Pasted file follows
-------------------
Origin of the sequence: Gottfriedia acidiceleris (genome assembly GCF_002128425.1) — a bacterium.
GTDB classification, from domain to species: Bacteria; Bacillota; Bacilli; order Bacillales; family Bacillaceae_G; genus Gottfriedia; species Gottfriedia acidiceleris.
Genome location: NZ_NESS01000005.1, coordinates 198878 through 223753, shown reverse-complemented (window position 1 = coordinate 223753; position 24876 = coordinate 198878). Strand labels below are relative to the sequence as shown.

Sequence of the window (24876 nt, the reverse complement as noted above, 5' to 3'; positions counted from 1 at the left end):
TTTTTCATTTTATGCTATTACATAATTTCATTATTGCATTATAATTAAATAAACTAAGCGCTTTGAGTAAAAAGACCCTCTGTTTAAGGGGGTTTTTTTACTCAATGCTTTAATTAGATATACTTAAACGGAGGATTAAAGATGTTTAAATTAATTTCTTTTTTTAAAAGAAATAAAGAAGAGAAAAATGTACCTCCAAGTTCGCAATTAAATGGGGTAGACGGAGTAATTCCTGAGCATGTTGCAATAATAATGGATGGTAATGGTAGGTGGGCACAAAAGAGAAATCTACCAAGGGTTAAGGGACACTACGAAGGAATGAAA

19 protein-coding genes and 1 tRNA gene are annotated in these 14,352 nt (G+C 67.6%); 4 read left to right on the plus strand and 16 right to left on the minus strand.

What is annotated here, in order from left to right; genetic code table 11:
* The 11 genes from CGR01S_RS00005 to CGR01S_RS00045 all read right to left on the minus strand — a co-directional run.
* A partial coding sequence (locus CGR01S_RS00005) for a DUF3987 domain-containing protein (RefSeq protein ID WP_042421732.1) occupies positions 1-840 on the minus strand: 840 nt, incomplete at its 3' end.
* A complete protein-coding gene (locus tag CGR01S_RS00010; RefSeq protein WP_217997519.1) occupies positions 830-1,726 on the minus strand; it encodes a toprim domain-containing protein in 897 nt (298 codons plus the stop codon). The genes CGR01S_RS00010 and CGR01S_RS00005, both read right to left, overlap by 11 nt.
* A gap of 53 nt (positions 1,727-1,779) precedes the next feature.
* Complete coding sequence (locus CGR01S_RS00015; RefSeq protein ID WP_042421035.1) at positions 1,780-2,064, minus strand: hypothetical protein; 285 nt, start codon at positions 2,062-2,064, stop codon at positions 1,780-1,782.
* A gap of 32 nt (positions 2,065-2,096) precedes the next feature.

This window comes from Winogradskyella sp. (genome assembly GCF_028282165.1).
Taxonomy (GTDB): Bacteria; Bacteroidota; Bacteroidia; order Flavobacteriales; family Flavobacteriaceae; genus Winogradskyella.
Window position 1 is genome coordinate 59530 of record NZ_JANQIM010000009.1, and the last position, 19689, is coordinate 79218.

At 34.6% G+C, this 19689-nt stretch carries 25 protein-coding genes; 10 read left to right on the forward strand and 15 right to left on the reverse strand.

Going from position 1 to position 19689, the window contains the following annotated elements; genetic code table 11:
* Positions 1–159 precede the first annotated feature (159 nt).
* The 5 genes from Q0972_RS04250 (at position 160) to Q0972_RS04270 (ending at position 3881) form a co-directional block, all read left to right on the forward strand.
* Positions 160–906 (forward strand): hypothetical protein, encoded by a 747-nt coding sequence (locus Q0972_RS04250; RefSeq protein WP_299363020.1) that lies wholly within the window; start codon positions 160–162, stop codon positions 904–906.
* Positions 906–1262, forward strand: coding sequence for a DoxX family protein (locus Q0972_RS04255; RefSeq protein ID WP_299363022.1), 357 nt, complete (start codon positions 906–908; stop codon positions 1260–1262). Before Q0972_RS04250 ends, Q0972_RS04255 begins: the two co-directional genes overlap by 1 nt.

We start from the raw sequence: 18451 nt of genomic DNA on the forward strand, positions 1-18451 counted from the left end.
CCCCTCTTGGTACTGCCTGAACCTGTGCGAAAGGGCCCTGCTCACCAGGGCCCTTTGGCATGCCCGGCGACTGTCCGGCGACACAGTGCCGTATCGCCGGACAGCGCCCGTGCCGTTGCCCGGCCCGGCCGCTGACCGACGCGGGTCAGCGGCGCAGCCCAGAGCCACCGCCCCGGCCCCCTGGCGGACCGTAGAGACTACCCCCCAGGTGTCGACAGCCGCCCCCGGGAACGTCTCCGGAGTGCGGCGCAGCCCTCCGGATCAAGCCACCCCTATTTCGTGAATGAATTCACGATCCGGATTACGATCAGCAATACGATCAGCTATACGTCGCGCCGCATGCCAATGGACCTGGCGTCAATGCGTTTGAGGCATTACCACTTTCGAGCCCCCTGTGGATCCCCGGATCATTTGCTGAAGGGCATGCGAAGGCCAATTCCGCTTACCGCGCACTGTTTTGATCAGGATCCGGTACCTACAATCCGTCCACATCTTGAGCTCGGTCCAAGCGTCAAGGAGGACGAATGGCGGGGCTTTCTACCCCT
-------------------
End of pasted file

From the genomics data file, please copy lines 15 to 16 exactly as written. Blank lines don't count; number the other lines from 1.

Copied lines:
Taxonomy (GTDB): Bacteria; Bacteroidota; Bacteroidia; order Flavobacteriales; family Flavobacteriaceae; genus Winogradskyella.
Window position 1 is genome coordinate 59530 of record NZ_JANQIM010000009.1, and the last position, 19689, is coordinate 79218.